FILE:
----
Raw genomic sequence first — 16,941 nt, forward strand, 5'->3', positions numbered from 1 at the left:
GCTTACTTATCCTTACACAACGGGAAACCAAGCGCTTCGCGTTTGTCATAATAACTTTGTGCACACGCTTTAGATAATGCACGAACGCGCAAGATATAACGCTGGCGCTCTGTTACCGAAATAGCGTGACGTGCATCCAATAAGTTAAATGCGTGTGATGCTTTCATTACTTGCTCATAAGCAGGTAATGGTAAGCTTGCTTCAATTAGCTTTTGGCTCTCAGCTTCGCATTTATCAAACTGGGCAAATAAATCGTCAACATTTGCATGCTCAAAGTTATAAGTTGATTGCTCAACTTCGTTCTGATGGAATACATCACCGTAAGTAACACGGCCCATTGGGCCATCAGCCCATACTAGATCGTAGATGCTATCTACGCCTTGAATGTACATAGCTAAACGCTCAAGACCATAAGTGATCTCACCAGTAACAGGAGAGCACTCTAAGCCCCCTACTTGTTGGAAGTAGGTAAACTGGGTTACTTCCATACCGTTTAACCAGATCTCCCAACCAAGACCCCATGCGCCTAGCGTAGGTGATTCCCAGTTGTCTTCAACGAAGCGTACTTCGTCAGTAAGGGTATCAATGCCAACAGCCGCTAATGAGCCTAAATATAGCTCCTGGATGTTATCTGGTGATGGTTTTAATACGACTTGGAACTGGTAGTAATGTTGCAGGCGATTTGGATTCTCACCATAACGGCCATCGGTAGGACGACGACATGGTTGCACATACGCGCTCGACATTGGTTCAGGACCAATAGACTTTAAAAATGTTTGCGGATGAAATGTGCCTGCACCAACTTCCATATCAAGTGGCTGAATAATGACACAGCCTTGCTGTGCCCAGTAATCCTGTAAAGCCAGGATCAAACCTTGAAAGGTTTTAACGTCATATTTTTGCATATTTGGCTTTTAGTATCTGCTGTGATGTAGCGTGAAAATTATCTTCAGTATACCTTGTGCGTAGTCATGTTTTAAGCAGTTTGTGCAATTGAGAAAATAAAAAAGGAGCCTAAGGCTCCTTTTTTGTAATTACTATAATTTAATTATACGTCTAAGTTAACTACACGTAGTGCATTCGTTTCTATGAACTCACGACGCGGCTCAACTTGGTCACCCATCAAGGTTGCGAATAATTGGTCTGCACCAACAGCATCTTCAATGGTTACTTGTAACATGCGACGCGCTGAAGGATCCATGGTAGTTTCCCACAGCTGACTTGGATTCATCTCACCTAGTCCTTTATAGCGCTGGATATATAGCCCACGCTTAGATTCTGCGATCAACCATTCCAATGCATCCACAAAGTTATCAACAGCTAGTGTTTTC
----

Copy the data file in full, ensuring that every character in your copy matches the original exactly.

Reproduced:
Raw genomic sequence first — 16,941 nt, forward strand, 5'->3', positions numbered from 1 at the left:
GCTTACTTATCCTTACACAACGGGAAACCAAGCGCTTCGCGTTTGTCATAATAACTTTGTGCACACGCTTTAGATAATGCACGAACGCGCAAGATATAACGCTGGCGCTCTGTTACCGAAATAGCGTGACGTGCATCCAATAAGTTAAATGCGTGTGATGCTTTCATTACTTGCTCATAAGCAGGTAATGGTAAGCTTGCTTCAATTAGCTTTTGGCTCTCAGCTTCGCATTTATCAAACTGGGCAAATAAATCGTCAACATTTGCATGCTCAAAGTTATAAGTTGATTGCTCAACTTCGTTCTGATGGAATACATCACCGTAAGTAACACGGCCCATTGGGCCATCAGCCCATACTAGATCGTAGATGCTATCTACGCCTTGAATGTACATAGCTAAACGCTCAAGACCATAAGTGATCTCACCAGTAACAGGAGAGCACTCTAAGCCCCCTACTTGTTGGAAGTAGGTAAACTGGGTTACTTCCATACCGTTTAACCAGATCTCCCAACCAAGACCCCATGCGCCTAGCGTAGGTGATTCCCAGTTGTCTTCAACGAAGCGTACTTCGTCAGTAAGGGTATCAATGCCAACAGCCGCTAATGAGCCTAAATATAGCTCCTGGATGTTATCTGGTGATGGTTTTAATACGACTTGGAACTGGTAGTAATGTTGCAGGCGATTTGGATTCTCACCATAACGGCCATCGGTAGGACGACGACATGGTTGCACATACGCGCTCGACATTGGTTCAGGACCAATAGACTTTAAAAATGTTTGCGGATGAAATGTGCCTGCACCAACTTCCATATCAAGTGGCTGAATAATGACACAGCCTTGCTGTGCCCAGTAATCCTGTAAAGCCAGGATCAAACCTTGAAAGGTTTTAACGTCATATTTTTGCATATTTGGCTTTTAGTATCTGCTGTGATGTAGCGTGAAAATTATCTTCAGTATACCTTGTGCGTAGTCATGTTTTAAGCAGTTTGTGCAATTGAGAAAATAAAAAAGGAGCCTAAGGCTCCTTTTTTGTAATTACTATAATTTAATTATACGTCTAAGTTAACTACACGTAGTGCATTCGTTTCTATGAACTCACGACGCGGCTCAACTTGGTCACCCATCAAGGTTGCGAATAATTGGTCTGCACCAACAGCATCTTCAATGGTTACTTGTAACATGCGACGCGCTGAAGGATCCATGGTAGTTTCCCACAGCTGACTTGGATTCATCTCACCTAGTCCTTTATAGCGCTGGATATATAGCCCACGCTTAGATTCTGCGATCAACCATTCCAATGCATCCACAAAGTTATCAACAGCTAGTGTTTTC